Place a metal cooling rack directly onto the coals, if using, and transfer the squash quarters to the cooling rack, cut side up. If using a gas grill, place the squash over the hottest area and cover the grill. Cook until the squash is heated all the way through, about 15 minutes. (The tough outer skins will get charred but should remain intact.)
Remove from the grill, and place each portion on a plate or in a bowl. Drizzle with the garlic-lemon oil, making sure to divide the garlic slices evenly. Using a fine grater, grate the goat cheese over the top of each squash quarter, distributing it evenly and abundantly. Garnish with chopped parsley.
Photograph courtesy of McCarren Hotel & Pool.
Kevin Chojnowski, McCarren Hotel & Pool
“Growing up, we didn't have any heirloom secret family recipes or anything like that. I remember my mom and dad always made really good lumpy mashed potatoes and gravy. Our stuffing was Stove Top and my favorite thing was to slice a piece of the canned cranberry 'sauce'—with those perfect lines from the side of the can—and place it in the center of the plate right on top of everything. But my favorite was the day-after sandwiches. We'd get Portuguese rolls, put some mayo on them with turkey, stuffing, and cranberry sauce. Quite often this would be our lunch on the car ride back from my grandmother's house, where we usually stayed for Thanksgiving.”
Thanksgiving Leftover Sandwich
Roasted turkey, sliced
Leftover stuffing (I grew up with Stove Top Stuffing, but homemade from scratch makes this even better)
A good crusty sandwich bread from the bakery (I used a multigrain Kaiser roll)
Cranberry sauce from the can, sliced thick
Turkey gravy (recipe below)
For the turkey gravy:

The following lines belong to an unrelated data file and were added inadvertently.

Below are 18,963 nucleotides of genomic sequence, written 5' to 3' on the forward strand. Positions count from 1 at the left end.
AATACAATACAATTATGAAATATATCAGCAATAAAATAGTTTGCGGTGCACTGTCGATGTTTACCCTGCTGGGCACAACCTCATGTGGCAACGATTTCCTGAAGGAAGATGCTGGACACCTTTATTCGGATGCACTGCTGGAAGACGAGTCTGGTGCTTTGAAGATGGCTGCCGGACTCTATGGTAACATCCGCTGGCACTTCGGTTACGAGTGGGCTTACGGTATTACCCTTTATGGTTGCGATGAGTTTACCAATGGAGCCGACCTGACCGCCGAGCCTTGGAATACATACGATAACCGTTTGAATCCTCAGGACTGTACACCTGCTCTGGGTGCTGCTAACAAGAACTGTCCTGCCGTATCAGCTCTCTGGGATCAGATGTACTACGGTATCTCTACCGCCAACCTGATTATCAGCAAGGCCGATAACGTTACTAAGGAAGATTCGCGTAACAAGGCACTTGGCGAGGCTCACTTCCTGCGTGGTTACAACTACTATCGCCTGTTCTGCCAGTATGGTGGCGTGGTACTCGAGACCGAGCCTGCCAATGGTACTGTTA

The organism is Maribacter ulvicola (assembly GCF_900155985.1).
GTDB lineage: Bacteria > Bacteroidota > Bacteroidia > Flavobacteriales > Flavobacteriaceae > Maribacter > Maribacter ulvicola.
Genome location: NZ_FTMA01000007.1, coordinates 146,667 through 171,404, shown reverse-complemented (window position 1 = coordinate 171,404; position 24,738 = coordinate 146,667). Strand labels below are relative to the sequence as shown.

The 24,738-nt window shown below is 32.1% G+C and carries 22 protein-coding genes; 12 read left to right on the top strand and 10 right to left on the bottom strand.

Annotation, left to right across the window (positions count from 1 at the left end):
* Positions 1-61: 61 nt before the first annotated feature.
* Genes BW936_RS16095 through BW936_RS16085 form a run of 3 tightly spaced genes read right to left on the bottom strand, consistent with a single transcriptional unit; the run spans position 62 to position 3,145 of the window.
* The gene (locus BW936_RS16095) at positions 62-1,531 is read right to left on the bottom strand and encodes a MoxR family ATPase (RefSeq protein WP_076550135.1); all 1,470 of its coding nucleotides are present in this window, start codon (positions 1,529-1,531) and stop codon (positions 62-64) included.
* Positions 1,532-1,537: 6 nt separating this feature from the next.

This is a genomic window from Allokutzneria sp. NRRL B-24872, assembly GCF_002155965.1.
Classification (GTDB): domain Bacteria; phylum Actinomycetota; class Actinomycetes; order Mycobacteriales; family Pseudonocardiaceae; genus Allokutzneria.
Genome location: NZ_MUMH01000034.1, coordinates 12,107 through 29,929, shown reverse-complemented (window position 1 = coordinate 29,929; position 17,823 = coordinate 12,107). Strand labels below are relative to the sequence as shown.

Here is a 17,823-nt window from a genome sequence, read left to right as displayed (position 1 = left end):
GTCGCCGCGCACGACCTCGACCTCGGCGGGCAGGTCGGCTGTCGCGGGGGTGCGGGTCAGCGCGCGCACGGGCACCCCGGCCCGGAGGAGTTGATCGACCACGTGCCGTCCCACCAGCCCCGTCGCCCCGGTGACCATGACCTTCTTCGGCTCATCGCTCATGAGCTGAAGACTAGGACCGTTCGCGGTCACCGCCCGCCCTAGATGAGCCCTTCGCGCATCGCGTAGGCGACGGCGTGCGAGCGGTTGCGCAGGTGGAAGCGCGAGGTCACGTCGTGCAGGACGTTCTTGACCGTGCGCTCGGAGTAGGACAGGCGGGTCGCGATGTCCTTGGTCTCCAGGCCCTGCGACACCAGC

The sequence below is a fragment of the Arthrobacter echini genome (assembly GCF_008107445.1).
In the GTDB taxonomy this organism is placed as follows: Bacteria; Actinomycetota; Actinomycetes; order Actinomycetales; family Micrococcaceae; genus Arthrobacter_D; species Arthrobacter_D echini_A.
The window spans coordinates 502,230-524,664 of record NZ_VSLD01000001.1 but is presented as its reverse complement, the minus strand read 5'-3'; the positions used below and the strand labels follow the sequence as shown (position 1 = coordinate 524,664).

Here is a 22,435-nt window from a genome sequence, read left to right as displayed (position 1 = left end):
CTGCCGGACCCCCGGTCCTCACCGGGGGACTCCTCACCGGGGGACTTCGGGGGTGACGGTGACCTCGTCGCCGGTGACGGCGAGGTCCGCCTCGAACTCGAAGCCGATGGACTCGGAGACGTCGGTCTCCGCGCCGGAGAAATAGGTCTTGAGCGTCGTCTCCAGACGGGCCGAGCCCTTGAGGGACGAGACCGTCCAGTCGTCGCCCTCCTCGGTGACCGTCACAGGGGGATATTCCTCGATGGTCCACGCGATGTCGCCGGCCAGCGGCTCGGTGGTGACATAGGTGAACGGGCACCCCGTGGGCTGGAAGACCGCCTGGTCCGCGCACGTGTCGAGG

1/3 cup unsalted butter
1/3 cup flour
1/2 cup of drippings
5 cups of turkey stock
1 fresh bay leaf
A sprig of rosemary
2 sprigs sage
5 sprigs of thyme
1 1/2 tsp fresh lemon juice
For the gravy: In a two-quart sauce pot, melt the butter over a low flame. Once melted, mix in the flour with a wooden spoon to make a roux.
Add the drippings to the pot and mix the roux and the drippings together, making it as smooth as possible. Once mixed in well, add the turkey stock and continue to cook over low flame, stirring constantly with the whisk so that the roux does not stick and burn at the bottom of the pot. Once the pot comes to a simmer, add the fresh herbs and continue to simmer for 5 minutes.
Remove the pot from the heat and pass the gravy through a fine mesh strainer. Add the lemon juice and salt as needed.
For the sandwich: Warm leftover Thanksgiving turkey and stuffing in the oven to reheat and crisp up the turkey skin until golden. A mix of dark and white meat is good.
Slowly warm some gravy in a sauce pan over the stove.
Pop the Kaiser roll in the oven to warm, so that the mayonnaise melts into the bun. Spread a generous amount of mayo on both sides of the bun.